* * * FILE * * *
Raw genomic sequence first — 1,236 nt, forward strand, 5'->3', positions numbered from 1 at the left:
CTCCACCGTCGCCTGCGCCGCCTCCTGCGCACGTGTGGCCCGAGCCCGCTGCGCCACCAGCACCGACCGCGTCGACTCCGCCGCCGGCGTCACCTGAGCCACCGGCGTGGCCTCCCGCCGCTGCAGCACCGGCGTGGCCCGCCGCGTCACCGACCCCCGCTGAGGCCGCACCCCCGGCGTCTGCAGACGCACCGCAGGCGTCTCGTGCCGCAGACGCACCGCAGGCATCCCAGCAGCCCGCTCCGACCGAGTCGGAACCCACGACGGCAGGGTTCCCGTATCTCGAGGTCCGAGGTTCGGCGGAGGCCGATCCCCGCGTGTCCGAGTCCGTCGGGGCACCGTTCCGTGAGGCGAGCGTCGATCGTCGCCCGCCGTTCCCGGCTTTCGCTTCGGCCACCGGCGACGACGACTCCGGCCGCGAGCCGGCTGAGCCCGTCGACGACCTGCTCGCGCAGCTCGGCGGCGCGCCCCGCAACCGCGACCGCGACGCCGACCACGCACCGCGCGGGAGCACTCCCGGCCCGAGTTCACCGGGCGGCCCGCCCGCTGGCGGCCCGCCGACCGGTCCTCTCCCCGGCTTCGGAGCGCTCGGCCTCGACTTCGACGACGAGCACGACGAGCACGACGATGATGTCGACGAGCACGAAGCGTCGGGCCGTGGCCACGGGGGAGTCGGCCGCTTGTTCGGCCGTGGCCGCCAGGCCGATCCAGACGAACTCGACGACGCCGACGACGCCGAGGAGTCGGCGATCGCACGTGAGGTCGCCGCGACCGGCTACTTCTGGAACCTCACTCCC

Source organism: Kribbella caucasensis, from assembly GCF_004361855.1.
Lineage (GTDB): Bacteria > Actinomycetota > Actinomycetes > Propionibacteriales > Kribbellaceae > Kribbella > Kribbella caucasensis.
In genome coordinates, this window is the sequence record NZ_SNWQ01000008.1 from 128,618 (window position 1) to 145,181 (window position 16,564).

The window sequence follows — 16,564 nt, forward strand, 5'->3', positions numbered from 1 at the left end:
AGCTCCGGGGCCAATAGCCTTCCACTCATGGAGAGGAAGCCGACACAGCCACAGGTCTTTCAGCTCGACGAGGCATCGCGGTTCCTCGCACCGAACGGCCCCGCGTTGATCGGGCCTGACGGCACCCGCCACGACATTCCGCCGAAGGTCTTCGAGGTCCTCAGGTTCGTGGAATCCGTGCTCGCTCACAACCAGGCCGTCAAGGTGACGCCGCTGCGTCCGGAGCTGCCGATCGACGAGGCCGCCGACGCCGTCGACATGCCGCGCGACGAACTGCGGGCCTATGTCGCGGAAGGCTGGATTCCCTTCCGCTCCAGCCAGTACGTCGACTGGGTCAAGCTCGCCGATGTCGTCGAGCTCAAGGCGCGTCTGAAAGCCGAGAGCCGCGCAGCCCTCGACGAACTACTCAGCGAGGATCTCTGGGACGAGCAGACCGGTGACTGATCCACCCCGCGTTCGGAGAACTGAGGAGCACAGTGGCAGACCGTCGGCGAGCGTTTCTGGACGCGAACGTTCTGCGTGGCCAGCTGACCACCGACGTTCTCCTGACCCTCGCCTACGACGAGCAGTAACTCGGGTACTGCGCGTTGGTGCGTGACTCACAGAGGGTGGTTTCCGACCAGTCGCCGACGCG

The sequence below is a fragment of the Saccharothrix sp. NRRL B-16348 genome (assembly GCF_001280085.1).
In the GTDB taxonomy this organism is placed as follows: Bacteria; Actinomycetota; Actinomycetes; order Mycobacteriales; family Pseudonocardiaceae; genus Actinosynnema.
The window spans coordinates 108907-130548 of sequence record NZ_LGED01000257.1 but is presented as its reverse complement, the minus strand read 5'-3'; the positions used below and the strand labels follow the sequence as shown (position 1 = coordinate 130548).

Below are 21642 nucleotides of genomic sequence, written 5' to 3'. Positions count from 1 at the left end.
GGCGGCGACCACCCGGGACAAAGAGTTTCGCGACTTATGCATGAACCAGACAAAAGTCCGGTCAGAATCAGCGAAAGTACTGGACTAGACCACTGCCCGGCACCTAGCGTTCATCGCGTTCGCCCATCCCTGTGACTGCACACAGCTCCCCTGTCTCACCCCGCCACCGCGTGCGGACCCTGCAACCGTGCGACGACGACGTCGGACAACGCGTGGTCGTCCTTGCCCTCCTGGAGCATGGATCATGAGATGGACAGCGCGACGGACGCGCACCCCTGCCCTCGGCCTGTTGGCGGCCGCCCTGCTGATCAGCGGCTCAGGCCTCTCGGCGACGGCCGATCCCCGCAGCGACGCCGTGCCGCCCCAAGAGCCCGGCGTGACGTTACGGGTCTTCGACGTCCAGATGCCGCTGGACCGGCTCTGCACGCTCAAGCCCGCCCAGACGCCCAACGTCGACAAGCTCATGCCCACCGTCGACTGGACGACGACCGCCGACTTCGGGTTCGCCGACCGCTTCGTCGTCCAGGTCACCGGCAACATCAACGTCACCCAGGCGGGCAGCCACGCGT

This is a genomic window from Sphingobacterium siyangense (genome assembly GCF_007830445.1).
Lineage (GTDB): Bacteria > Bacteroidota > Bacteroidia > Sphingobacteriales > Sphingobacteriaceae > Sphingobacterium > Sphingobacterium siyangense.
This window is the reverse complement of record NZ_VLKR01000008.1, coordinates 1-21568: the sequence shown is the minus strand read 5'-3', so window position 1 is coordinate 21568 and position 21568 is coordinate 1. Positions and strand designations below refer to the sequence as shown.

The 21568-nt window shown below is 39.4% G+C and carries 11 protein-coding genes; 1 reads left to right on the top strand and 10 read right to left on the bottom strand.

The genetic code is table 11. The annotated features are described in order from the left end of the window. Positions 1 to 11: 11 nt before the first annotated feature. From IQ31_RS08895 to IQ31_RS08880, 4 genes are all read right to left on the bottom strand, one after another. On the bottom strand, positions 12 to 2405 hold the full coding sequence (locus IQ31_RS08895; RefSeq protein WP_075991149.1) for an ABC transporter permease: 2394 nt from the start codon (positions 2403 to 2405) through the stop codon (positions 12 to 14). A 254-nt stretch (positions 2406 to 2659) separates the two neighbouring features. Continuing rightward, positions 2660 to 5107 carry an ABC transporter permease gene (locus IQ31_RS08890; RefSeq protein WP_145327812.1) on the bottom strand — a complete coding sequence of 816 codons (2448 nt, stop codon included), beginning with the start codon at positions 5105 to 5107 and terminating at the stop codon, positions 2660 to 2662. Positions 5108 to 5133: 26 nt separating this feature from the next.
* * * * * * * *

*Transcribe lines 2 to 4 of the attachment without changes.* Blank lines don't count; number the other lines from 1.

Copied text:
CTCCACCGTCGCCTGCGCCGCCTCCTGCGCACGTGTGGCCCGAGCCCGCTGCGCCACCAGCACCGACCGCGTCGACTCCGCCGCCGGCGTCACCTGAGCCACCGGCGTGGCCTCCCGCCGCTGCAGCACCGGCGTGGCCCGCCGCGTCACCGACCCCCGCTGAGGCCGCACCCCCGGCGTCTGCAGACGCACCGCAGGCGTCTCGTGCCGCAGACGCACCGCAGGCATCCCAGCAGCCCGCTCCGACCGAGTCGGAACCCACGACGGCAGGGTTCCCGTATCTCGAGGTCCGAGGTTCGGCGGAGGCCGATCCCCGCGTGTCCGAGTCCGTCGGGGCACCGTTCCGTGAGGCGAGCGTCGATCGTCGCCCGCCGTTCCCGGCTTTCGCTTCGGCCACCGGCGACGACGACTCCGGCCGCGAGCCGGCTGAGCCCGTCGACGACCTGCTCGCGCAGCTCGGCGGCGCGCCCCGCAACCGCGACCGCGACGCCGACCACGCACCGCGCGGGAGCACTCCCGGCCCGAGTTCACCGGGCGGCCCGCCCGCTGGCGGCCCGCCGACCGGTCCTCTCCCCGGCTTCGGAGCGCTCGGCCTCGACTTCGACGACGAGCACGACGAGCACGACGATGATGTCGACGAGCACGAAGCGTCGGGCCGTGGCCACGGGGGAGTCGGCCGCTTGTTCGGCCGTGGCCGCCAGGCCGATCCAGACGAACTCGACGACGCCGACGACGCCGAGGAGTCGGCGATCGCACGTGAGGTCGCCGCGACCGGCTACTTCTGGAACCTCACTCCC

Source organism: Kribbella caucasensis, from assembly GCF_004361855.1.
Lineage (GTDB): Bacteria > Actinomycetota > Actinomycetes > Propionibacteriales > Kribbellaceae > Kribbella > Kribbella caucasensis.